How to choose the right window style for your home
Casement windows are the most versatile window frame style and can be adapted to most properties.
The casement window is hinged at the side, or top, and are usually made with a pair of window panes in one frame.
A white uPVC casement window is the most economical window you can buy.
Everest casement windows are available in uPVC, timber and aluminium frames in a wide range of colours and finishes.
A casement frame is available in standard or a flush design. A standard opening window will sit proud of the frame, but a flush casement window sits flush in the frame when it's closed. The frame looks more slimline and has a sleek appearance.
- Casement style windows are best suited to cottages and rural properties in timber. Modern builds with flush aluminium frames.
Tilt and Turn windows
A tilt and turn window has a multi-hinged frame that can be opened fully inwards, opened fractionally on a vent, or opened on a tilt at the top only.
Tilt and turn windows have become one of the most popular styles of window in uPVC or aluminium. The versatility of this multi-opening frame means they are ideal for above ground-level windows as they can be safely left open with a ventilation gap and opened inwards for cleaning.
Everest tilt and turn replacement windows are available in uPVC, with a choice of double or triple glazing.
- The tilt and turn window is best suited to new build properties and multi-floor properties.
Sash windows are a period style of frame that have two panels sliding vertically up and down across each other.
Usually found on Georgian properties in city centres, especially in London, and Victorian terraces (that haven’t been ripped out), a sash window in good condition has a beautiful classic appeal. But, it is high maintenance.
Modern sash windows offer smooth running mechanisms, well-fitted brush seals and double glazing for energy efficiency.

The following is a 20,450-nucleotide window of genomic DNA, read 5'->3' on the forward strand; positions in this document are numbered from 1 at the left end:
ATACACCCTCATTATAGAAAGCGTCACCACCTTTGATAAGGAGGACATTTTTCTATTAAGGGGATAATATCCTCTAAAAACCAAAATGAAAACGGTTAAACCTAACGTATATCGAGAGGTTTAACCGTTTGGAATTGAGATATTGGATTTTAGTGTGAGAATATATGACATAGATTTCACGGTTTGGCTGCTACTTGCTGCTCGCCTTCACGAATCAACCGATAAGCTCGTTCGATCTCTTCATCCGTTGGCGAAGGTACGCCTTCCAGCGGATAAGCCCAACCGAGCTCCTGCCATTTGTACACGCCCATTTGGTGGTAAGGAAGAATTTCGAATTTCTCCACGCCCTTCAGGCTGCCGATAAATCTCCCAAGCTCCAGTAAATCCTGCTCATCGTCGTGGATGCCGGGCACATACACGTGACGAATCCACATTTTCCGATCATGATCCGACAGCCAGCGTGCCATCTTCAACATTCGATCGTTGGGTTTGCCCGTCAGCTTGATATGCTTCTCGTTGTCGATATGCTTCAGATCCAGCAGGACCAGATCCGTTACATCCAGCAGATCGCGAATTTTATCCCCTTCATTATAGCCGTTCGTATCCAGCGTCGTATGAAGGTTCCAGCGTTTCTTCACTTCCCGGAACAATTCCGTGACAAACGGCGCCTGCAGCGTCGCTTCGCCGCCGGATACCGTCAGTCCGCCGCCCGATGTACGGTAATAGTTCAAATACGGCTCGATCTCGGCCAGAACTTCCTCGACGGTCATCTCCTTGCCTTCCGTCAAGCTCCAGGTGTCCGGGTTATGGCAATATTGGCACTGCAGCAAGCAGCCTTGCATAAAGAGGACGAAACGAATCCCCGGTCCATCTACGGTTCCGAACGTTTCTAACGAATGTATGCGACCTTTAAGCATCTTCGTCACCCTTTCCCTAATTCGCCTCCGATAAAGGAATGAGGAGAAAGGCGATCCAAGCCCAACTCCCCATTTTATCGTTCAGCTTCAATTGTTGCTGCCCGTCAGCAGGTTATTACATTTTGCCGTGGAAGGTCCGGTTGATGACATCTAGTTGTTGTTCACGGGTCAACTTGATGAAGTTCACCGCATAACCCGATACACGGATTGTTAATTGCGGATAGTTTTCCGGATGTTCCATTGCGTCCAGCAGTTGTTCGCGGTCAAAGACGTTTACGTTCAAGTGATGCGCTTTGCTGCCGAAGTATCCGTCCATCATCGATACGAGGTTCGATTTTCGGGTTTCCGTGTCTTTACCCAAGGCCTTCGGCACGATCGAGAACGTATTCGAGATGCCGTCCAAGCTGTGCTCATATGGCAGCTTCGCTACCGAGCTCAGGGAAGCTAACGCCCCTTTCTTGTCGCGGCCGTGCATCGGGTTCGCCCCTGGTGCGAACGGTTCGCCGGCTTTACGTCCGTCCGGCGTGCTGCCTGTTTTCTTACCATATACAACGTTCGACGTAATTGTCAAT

Everest sash replacement windows are available in uPVC or timber and double glazing.
- Sash windows are best suited to Georgian and Victorian-style houses and period properties.
Bay windows are a feature of many Victorian and Edwardian houses in a front-facing living room. The window and floorspace protrude out from the main wall (a bow window is a protruding window and not the floor area).
The window gives panoramic views to each side of the window and floods a room with light.
Although, the bay window was actually designed to offer superior ventilation in a room.
If you already have a bay window, replacing the frames is straightforward. If you would like a new bay window at the front of your property facing the road, you will need planning permission. This is something that we can help you with.
Most Victorian bay windows were originally sash single-pane windows, but these have usually been replaced with uPVC. Modern bay windows on new build houses would usually feature a central large picture window with side casements windows that open are the best configuration.
- Bay windows are best suited to most styles of houses that want to take advantage of a view and extra light.